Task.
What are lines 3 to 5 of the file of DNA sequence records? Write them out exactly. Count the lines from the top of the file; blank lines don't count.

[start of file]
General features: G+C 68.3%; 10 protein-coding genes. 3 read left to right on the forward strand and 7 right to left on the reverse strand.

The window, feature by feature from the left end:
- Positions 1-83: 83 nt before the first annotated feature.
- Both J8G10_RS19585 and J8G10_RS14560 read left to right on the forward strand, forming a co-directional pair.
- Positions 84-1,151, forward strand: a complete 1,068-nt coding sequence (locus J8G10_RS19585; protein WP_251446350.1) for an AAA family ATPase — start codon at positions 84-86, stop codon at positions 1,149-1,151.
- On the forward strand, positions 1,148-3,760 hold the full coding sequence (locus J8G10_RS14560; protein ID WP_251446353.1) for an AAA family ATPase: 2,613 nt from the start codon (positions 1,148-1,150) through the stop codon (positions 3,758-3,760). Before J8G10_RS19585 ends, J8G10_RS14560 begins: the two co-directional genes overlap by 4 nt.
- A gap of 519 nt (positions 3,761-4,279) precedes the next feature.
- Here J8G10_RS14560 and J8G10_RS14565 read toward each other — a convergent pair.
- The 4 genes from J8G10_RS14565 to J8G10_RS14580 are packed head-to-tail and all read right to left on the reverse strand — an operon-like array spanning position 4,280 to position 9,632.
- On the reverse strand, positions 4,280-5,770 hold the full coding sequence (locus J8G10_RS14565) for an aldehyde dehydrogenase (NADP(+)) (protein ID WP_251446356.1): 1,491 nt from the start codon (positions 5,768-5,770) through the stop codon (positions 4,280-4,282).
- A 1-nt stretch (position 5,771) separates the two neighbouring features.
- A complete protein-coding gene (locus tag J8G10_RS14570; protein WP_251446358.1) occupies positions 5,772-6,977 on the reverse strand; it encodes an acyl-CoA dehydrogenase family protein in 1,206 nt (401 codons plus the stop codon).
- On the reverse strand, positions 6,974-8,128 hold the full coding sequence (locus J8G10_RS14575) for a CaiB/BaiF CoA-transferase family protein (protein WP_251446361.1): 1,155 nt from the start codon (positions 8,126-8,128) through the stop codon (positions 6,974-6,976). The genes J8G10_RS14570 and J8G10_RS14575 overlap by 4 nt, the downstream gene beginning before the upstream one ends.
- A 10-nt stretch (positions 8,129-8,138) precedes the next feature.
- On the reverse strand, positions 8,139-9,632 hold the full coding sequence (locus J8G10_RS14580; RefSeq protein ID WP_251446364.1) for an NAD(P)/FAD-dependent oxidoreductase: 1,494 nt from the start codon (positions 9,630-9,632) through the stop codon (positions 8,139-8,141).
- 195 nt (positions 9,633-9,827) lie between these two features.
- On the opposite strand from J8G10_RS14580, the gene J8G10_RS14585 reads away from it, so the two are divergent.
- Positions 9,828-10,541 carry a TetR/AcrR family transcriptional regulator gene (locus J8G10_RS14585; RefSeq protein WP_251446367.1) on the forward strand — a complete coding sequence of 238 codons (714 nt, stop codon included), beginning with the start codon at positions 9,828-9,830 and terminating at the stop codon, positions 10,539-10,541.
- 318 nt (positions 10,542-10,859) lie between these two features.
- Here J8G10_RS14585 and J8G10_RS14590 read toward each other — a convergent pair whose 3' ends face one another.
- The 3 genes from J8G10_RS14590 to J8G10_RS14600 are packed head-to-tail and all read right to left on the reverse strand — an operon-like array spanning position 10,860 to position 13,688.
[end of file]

- Positions 1-83: 83 nt before the first annotated feature.
- Both J8G10_RS19585 and J8G10_RS14560 read left to right on the forward strand, forming a co-directional pair.
- Positions 84-1,151, forward strand: a complete 1,068-nt coding sequence (locus J8G10_RS19585; protein WP_251446350.1) for an AAA family ATPase — start codon at positions 84-86, stop codon at positions 1,149-1,151.